This recipe and photos were provided by Sally Roeckell and were originally published at Table and Dish.
Whether you are observing Lent or just looking for a fantastic dinner recipe this dish delivers. This baked halibut starts with a beautiful filet from Heinen’s Seafood Department. When shopping for halibut look for bright white, glossy flesh. That’s exactly what I found.
This dish is slightly reminiscent of a Puttanesca. You may have enjoyed Spaghetti alla puttanesca which is an Italian pasta dish invented in Naples in the mid-20th century. Its ingredients typically include tomatoes, olive oil, anchovies, olives, capers and garlic. Yum! Why wouldn’t you put those ingredients in other things? I’ve made it with various white flesh fishes and shrimp, even clams and mussels. SO, feel free to change up this recipe with your favorite protein. You can serve this with any starch you prefer. It is great with mashed potatoes but today I served it with linguini to mimic a puttanesca dish.
This dish has power! After making it and serving it for dinner I sent a photo of it to my son who attends college in Washington DC. I teased that he should come home because he was missing out on a great dinner. Well, yesterday I came home from shopping and as usual I walked into the kitchen to greet my two youngest who were working on their homework at the kitchen counter. They had guilty looks on their faces and seemed to be waiting for me to realize what they had been up to. All of a sudden it dawned on me that the music I was hearing was coming from the piano in the living room. Only one of my kids plays the piano! I ran into the living room to find my sweet son who had pulled off the most amazing surprise. I’m NOT kidding —generally nothing gets past me. Paul managed to pull off flying home without his parents having a clue. Maybe it was the baked halibut that tempted him to come home? Whatever it was, I’m beyond thrilled to have him here.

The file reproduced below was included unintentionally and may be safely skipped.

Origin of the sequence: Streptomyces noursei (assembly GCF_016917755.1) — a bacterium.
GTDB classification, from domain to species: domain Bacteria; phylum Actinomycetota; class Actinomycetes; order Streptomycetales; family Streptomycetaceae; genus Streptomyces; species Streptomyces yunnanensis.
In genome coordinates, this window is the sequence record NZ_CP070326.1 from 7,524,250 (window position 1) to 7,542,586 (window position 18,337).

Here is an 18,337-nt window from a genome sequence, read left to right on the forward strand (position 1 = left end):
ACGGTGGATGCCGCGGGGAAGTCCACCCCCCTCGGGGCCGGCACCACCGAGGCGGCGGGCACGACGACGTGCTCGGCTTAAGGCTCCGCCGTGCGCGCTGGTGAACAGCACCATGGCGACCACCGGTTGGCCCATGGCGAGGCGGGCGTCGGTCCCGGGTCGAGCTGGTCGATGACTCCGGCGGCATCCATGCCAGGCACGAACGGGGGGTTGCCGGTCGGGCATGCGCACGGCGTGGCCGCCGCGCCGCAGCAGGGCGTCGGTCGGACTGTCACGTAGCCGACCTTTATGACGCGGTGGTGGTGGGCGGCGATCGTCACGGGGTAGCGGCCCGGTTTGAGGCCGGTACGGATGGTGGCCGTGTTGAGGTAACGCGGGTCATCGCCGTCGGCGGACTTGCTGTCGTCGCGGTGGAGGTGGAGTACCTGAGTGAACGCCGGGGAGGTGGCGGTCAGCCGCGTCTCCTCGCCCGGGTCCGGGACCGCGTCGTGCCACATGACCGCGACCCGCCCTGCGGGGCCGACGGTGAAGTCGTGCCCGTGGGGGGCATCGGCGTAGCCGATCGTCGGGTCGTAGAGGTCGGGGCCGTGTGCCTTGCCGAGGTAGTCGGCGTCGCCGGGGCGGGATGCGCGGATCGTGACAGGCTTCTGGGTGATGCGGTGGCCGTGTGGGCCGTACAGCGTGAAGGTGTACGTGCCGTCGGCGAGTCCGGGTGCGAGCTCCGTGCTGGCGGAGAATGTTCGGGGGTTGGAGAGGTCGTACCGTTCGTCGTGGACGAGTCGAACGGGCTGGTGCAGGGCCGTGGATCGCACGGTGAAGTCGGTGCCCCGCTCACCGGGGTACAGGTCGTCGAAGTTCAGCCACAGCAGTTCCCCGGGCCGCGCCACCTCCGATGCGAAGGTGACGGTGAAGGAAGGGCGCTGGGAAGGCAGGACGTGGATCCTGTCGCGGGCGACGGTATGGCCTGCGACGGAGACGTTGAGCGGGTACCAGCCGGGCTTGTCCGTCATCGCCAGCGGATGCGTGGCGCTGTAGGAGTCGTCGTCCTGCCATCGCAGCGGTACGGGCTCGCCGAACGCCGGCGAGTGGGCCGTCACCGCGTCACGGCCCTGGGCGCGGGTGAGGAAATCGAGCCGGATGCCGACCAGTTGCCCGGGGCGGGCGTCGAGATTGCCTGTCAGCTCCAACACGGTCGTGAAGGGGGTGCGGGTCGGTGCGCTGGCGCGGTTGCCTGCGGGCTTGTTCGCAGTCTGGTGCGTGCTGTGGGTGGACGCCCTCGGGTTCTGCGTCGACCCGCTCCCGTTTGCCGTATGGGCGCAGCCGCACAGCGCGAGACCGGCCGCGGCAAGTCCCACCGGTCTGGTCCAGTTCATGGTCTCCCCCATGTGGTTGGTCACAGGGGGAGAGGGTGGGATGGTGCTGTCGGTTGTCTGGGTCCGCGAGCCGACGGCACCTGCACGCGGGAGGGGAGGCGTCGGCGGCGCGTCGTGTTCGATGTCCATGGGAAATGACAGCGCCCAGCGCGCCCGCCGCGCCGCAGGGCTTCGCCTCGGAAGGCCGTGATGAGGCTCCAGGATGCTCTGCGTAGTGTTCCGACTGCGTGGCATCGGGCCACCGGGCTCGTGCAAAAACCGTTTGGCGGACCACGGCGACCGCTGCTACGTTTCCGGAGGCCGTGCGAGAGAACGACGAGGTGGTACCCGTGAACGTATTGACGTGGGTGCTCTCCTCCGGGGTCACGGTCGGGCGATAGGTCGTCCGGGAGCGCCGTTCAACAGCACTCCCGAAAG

It goes into the oven looking just like this. Simply move some of those ingredients over and place the fillets on the bottom of the pan. Spoon some of the ingredients and sauce onto the fish. All those delicious juices you made with the tomatoes, white wine, olives, capers, shallots and garlic will bake with the halibut to create an amazing flavor.
Baked Halibut with White Wine, Olives, Capers and Tomatoes
You’ll see that I have only seasoned with pepper as the capers and olives lend plenty of salt to this dish. The shallots add a mild onion flavor without overpowering the dish. Keep your heat at medium so you don’t burn your shallots or garlic. Once they soften you can move on to the next step.
- Extra virgin olive oil for drizzling
- 3 shallots, thinly sliced
- 3 garlic cloves, thinly sliced
- 10 ounces grape tomatoes
- Salt and pepper to taste
- 3/4 cup dry white wine, divided
- 3 tablespoons capers
- 1/2 cup Kalamata olives, pitted and halved
- 1 1/2 pounds thick-cut halibut fillet, de-boned
- 3 sprigs oregano, leaves only
- Preheat oven to 350°F.
- In a cast-iron pan on medium heat, drizzle a little EVOO. Add the shallots and sauté for 2-3 minutes.
- Next, add the garlic and cook until fragrant, 1-2 minutes. Add the tomatoes and cook for 5 minutes.
Once tomatoes start to soften, very carefully smash them using a potato masher. Don’t smash them too much, just enough to release their juices. Stir and season with pepper.
- Deglaze the pan with 1/2 cup of the white wine, scrapping up any brown bits. Cook for 2-3 minutes to thicken slightly. Add in the capers and olives.
- Make a little space in the middle of the pan for the fish to sit. Place the fish in the pan and sprinkle with salt and pepper. Add oregano leaves. Scoop some of the tomato mixture over fish and top with 1 sprig of oregano. Add in the remaining 1/4 cup of white wine around the fish.
- Place in the oven, uncovered, to bake for 20 minutes or until cooked to your preferred doneness. Serve hot.